President Clinton shrugged off waning public support for his health-care reform plan Wednesday as the inevitable result of millions of dollars "spent by interest groups to trash the plan."
"In the end . . . I think we'll get it done," he insisted.
The White House is trying to maintain momentum for its plan while Congress moves ahead slowly with deliberations and critics savage the plan in public. Americans' doubts about the plan are rising as the process creeps forward, polls show.
Senate Minority Leader Bob Dole, waving copies of the latest polls, told the Senate that Clinton's proposal was probably "dead in its present form."
" The more time this program is around, the lower it's going to sink in the polls," Dole said.
Divisions in the Democrats' ranks have led key committees to delay work drafting health legislation. The House Energy and Commerce Committee said Wednesday it will bypass subcommittees and try to write a bill in the full committee, but it won't start until April.
Clinton tried to sound optimistic when reporters questioned him about two new polls showing that while a solid majority of Americans once had supported his health-care plan, they now are about evenly divided.
"How could it be otherwise?" Clinton asked. "Look at the millions and millions and millions of dollars that have been spent by interest groups to trash the plan."
He said entrenched interests are resisting change. "And the people who are doing well in the present system devote a lot of money and time to stopping the change. But I still am actually pretty optimistic about this," he said.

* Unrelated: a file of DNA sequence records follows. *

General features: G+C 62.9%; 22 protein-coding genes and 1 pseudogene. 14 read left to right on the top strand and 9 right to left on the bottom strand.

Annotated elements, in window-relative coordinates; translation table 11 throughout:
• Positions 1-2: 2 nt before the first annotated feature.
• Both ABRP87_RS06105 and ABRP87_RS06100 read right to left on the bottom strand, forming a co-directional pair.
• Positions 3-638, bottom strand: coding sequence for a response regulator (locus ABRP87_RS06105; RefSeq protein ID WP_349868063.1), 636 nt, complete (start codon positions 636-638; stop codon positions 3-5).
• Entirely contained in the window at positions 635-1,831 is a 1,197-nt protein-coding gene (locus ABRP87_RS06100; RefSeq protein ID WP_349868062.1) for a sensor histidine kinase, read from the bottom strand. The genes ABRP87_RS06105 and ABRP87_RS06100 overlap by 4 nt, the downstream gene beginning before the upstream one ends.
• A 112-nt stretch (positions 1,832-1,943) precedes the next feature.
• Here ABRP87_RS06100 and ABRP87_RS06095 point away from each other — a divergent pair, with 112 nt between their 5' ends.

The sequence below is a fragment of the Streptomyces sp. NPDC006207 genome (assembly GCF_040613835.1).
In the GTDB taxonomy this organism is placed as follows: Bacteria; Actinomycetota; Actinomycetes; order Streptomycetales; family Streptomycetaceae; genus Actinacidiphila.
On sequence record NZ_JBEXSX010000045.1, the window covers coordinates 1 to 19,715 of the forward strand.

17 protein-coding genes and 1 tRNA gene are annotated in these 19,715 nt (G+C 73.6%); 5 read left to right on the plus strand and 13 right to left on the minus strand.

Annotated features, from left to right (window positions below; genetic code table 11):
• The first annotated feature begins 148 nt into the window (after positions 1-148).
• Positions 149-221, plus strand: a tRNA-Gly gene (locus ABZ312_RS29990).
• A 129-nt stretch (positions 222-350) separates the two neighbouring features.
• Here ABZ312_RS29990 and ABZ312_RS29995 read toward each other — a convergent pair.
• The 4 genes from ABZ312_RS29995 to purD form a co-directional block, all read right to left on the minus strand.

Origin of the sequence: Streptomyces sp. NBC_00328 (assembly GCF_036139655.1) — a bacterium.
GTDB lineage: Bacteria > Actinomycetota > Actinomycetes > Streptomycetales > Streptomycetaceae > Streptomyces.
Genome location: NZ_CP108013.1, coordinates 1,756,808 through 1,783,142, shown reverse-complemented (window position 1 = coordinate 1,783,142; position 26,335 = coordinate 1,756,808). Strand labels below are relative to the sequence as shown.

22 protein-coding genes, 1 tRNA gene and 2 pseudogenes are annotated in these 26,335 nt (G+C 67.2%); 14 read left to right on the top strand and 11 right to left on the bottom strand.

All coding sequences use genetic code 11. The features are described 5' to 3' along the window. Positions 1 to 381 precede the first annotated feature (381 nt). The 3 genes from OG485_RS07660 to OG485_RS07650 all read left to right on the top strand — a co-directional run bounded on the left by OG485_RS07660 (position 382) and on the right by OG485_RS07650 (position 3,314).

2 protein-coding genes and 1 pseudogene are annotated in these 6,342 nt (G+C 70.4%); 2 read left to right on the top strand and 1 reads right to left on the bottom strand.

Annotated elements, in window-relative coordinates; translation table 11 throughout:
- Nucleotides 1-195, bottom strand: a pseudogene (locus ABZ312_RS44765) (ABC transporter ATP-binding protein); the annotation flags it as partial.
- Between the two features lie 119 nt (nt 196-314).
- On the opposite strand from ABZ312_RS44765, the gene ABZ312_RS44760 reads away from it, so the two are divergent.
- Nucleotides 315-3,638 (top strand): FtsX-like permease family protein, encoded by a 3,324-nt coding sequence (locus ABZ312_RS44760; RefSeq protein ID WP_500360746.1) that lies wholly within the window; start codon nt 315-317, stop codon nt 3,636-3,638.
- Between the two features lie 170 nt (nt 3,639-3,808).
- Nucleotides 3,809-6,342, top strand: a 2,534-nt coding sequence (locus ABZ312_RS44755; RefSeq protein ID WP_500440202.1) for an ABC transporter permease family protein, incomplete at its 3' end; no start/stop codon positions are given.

Critics in Congress and outside of government charge that Clinton's plan is too bureaucratic, would limit American's health care choices and would put too heavy a burden on businesses.
Dole said Republicans, who gather today and Friday for a health care retreat in Annapolis, Md., should seek compromise on a plan to help the millions of people who have no health insurance.
"There's got to be a better way," Dole said.
The president's health plan would not pay for long-term care in a nursing home, but it would create a new program to provide help in the home and community for people who cannot go about their everyday routines without assistance. This new program would be phased in, with the federal government picking up most costs and states paying 5 percent to 22 percent of the bills.
While Congress is already under pressure to scale back some of the benefits Clinton has promised, senior-citizen groups are lobbying to keep long-term-care coverage in the plan.